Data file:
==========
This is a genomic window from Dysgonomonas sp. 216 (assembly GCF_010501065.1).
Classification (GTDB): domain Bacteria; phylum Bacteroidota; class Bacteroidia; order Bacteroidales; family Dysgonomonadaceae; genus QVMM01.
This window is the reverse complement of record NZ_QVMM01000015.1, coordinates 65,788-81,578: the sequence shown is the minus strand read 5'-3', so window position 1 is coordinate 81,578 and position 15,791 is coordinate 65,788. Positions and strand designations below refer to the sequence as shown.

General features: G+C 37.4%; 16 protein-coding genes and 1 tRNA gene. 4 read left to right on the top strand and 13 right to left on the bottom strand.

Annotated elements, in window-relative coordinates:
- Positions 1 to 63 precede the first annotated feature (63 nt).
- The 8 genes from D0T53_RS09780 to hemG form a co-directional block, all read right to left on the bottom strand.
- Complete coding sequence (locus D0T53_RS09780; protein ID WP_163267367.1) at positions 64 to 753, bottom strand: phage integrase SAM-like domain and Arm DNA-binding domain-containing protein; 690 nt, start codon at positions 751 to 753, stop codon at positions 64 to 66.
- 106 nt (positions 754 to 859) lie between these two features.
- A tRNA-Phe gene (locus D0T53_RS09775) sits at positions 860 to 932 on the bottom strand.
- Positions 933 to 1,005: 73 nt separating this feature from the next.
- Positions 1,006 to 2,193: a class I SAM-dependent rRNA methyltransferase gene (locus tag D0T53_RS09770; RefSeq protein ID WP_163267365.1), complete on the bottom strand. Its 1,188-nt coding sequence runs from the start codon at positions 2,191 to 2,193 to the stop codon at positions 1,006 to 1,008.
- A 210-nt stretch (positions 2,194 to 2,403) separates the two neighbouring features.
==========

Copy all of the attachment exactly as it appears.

This is a genomic window from Dysgonomonas sp. 216 (assembly GCF_010501065.1).
Classification (GTDB): domain Bacteria; phylum Bacteroidota; class Bacteroidia; order Bacteroidales; family Dysgonomonadaceae; genus QVMM01.
This window is the reverse complement of record NZ_QVMM01000015.1, coordinates 65,788-81,578: the sequence shown is the minus strand read 5'-3', so window position 1 is coordinate 81,578 and position 15,791 is coordinate 65,788. Positions and strand designations below refer to the sequence as shown.

General features: G+C 37.4%; 16 protein-coding genes and 1 tRNA gene. 4 read left to right on the top strand and 13 right to left on the bottom strand.

Annotated elements, in window-relative coordinates:
- Positions 1 to 63 precede the first annotated feature (63 nt).
- The 8 genes from D0T53_RS09780 to hemG form a co-directional block, all read right to left on the bottom strand.
- Complete coding sequence (locus D0T53_RS09780; protein ID WP_163267367.1) at positions 64 to 753, bottom strand: phage integrase SAM-like domain and Arm DNA-binding domain-containing protein; 690 nt, start codon at positions 751 to 753, stop codon at positions 64 to 66.
- 106 nt (positions 754 to 859) lie between these two features.
- A tRNA-Phe gene (locus D0T53_RS09775) sits at positions 860 to 932 on the bottom strand.
- Positions 933 to 1,005: 73 nt separating this feature from the next.
- Positions 1,006 to 2,193: a class I SAM-dependent rRNA methyltransferase gene (locus tag D0T53_RS09770; RefSeq protein ID WP_163267365.1), complete on the bottom strand. Its 1,188-nt coding sequence runs from the start codon at positions 2,191 to 2,193 to the stop codon at positions 1,006 to 1,008.
- A 210-nt stretch (positions 2,194 to 2,403) separates the two neighbouring features.